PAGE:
Friday, August 5, 2016

Choosing a Social Security Disability Attorney

Choosing a social security disability attorney is much like choosing an attorney to represent you in any legal matter, in that you will find that not all are created equal. The level of experience, competence, ethics, egotism, etc., varies, and it's best to keep consulting different attorneys until you find one with whom you are comfortable.

When choosing a lawyer to represent your disability claim, look for an attorney who will:

A) Keep you informed of your claim status in a timely manner. An attorney that doesn't return your calls or is rarely or never available to answer your questions is not showing respect for your concerns, and is most likely not going to be a strong advocate for your case.

B) Keep up with all paperwork in your case. This is, after all, one of the main benefits of having an attorney represent you. Your attorney should ensure that the state disability examiner has all of the medical documentation, work history, etc., needed to make a determination in your case. He or she should also file all appeals on time, and with as little delay as possible. Your attorney should provide you with copies of all documents in your case file, so that you are kept informed of the status of your case as well.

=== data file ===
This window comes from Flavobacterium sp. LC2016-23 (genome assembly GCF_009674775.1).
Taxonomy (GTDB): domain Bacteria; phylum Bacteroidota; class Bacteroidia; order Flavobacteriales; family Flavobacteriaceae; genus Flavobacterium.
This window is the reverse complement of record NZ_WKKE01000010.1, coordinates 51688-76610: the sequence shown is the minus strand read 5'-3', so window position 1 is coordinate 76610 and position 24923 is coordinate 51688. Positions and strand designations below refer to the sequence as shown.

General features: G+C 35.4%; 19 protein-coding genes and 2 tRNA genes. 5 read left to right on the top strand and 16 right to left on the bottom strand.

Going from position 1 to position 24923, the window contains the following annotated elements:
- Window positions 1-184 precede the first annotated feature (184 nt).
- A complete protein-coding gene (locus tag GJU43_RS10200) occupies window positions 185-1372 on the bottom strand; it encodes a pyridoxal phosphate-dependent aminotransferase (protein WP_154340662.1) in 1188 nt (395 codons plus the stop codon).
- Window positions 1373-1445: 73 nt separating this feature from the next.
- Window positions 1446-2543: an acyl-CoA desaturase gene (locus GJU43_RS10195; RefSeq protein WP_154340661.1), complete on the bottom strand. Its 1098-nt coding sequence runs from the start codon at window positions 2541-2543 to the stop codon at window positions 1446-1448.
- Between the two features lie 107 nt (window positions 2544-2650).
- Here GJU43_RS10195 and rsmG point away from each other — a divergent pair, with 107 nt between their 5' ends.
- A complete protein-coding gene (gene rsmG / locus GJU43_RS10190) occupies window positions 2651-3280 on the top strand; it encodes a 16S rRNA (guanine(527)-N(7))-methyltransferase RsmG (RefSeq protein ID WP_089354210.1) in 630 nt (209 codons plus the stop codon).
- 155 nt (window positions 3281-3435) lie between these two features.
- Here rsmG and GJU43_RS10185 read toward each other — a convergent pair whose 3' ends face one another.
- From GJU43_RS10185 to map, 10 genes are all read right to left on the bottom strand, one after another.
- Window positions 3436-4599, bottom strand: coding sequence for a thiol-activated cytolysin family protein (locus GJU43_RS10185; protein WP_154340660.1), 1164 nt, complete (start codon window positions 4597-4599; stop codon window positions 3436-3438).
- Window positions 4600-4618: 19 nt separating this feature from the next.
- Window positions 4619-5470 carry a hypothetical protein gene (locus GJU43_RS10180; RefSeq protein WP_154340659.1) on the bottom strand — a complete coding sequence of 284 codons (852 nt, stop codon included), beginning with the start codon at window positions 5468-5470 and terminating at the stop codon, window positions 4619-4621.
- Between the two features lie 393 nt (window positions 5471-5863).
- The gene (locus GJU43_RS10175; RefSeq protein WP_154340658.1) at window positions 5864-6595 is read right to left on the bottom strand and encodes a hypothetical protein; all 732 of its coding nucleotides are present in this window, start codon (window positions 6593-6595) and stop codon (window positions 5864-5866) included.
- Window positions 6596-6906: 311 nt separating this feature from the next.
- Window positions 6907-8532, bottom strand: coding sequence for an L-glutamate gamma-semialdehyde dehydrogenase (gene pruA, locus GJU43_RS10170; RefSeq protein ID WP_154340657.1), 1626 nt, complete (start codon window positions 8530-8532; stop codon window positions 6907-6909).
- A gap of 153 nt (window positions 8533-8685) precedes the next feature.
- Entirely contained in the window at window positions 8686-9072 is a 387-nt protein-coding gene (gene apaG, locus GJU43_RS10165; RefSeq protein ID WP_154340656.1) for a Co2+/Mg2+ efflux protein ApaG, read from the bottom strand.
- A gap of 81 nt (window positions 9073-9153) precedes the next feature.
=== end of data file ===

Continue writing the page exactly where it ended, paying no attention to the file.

C) Go to bat for you when needed. Sometimes special circumstances arise and need to be addressed, and if you are paying an attorney you should have an advocate that will help you deal with any glitches in the system, or any deadlines that you miss (for legitimate cause).

Of course, sometimes it is difficult to know just how competent or willing to go the extra mile your attorney is until you have seen him or her in action. Keep in mind that if at any point you are dissatisfied with your attorney's performance or uncomfortable with any aspect of your representation, you can choose another attorney to represent you. Although admittedly this is not the outcome one would hope for, the process of switching to a new disability attorney does not require a lot of paperwork on your part. The social security administration requires only that you submit form SSA-1696, which is a notice of appointment of representative.

Remember, when choosing a social security disability attorney, it's best to treat the relationship as you would with any other person who provides you with a service. If you are not satisfied with the work, you should either ask for it to be corrected or, if your needs are not being met, find someone else who you feel can get the job done. Statistics show that individuals who have legal representation do tend to be approved for social security disability benefits more often than those that represent themselves, but only when their legal counsel competently handles the case.

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